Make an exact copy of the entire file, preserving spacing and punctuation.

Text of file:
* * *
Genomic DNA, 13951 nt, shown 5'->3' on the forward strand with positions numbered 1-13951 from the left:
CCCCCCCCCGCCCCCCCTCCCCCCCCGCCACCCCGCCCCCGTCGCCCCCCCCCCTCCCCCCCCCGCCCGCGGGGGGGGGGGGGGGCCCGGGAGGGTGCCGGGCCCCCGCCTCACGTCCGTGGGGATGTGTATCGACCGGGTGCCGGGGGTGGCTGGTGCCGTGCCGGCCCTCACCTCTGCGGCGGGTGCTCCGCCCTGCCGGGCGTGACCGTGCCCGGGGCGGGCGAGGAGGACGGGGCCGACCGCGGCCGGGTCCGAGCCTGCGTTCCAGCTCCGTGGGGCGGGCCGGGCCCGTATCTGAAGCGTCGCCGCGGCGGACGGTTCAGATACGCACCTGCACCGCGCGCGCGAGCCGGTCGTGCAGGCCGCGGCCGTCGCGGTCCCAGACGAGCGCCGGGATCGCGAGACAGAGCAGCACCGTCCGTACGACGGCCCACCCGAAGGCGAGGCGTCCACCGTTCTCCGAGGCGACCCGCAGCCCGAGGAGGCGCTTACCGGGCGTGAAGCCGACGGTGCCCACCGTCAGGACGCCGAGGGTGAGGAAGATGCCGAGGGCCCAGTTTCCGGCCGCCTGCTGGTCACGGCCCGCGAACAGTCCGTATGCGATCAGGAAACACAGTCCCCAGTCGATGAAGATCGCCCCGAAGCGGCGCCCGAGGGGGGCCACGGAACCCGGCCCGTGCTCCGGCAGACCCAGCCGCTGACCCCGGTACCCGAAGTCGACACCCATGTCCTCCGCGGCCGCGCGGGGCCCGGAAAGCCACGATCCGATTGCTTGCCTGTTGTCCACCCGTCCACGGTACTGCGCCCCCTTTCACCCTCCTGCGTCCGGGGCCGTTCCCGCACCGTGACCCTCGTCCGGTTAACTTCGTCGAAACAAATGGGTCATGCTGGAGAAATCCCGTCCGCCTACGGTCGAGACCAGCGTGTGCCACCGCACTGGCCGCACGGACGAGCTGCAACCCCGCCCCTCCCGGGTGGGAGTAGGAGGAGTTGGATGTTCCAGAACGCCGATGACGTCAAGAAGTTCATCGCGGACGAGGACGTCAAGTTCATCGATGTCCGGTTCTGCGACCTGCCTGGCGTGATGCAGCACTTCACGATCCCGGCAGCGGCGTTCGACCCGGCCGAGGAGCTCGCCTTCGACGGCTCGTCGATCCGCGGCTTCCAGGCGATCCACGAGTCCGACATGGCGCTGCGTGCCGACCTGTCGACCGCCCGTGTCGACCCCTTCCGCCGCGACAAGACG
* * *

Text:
Genomic DNA, 13951 nt, shown 5'->3' on the forward strand with positions numbered 1-13951 from the left:
CCCCCCCCCGCCCCCCCTCCCCCCCCGCCACCCCGCCCCCGTCGCCCCCCCCCCTCCCCCCCCCGCCCGCGGGGGGGGGGGGGGGCCCGGGAGGGTGCCGGGCCCCCGCCTCACGTCCGTGGGGATGTGTATCGACCGGGTGCCGGGGGTGGCTGGTGCCGTGCCGGCCCTCACCTCTGCGGCGGGTGCTCCGCCCTGCCGGGCGTGACCGTGCCCGGGGCGGGCGAGGAGGACGGGGCCGACCGCGGCCGGGTCCGAGCCTGCGTTCCAGCTCCGTGGGGCGGGCCGGGCCCGTATCTGAAGCGTCGCCGCGGCGGACGGTTCAGATACGCACCTGCACCGCGCGCGCGAGCCGGTCGTGCAGGCCGCGGCCGTCGCGGTCCCAGACGAGCGCCGGGATCGCGAGACAGAGCAGCACCGTCCGTACGACGGCCCACCCGAAGGCGAGGCGTCCACCGTTCTCCGAGGCGACCCGCAGCCCGAGGAGGCGCTTACCGGGCGTGAAGCCGACGGTGCCCACCGTCAGGACGCCGAGGGTGAGGAAGATGCCGAGGGCCCAGTTTCCGGCCGCCTGCTGGTCACGGCCCGCGAACAGTCCGTATGCGATCAGGAAACACAGTCCCCAGTCGATGAAGATCGCCCCGAAGCGGCGCCCGAGGGGGGCCACGGAACCCGGCCCGTGCTCCGGCAGACCCAGCCGCTGACCCCGGTACCCGAAGTCGACACCCATGTCCTCCGCGGCCGCGCGGGGCCCGGAAAGCCACGATCCGATTGCTTGCCTGTTGTCCACCCGTCCACGGTACTGCGCCCCCTTTCACCCTCCTGCGTCCGGGGCCGTTCCCGCACCGTGACCCTCGTCCGGTTAACTTCGTCGAAACAAATGGGTCATGCTGGAGAAATCCCGTCCGCCTACGGTCGAGACCAGCGTGTGCCACCGCACTGGCCGCACGGACGAGCTGCAACCCCGCCCCTCCCGGGTGGGAGTAGGAGGAGTTGGATGTTCCAGAACGCCGATGACGTCAAGAAGTTCATCGCGGACGAGGACGTCAAGTTCATCGATGTCCGGTTCTGCGACCTGCCTGGCGTGATGCAGCACTTCACGATCCCGGCAGCGGCGTTCGACCCGGCCGAGGAGCTCGCCTTCGACGGCTCGTCGATCCGCGGCTTCCAGGCGATCCACGAGTCCGACATGGCGCTGCGTGCCGACCTGTCGACCGCCCGTGTCGACCCCTTCCGCCGCGACAAGACG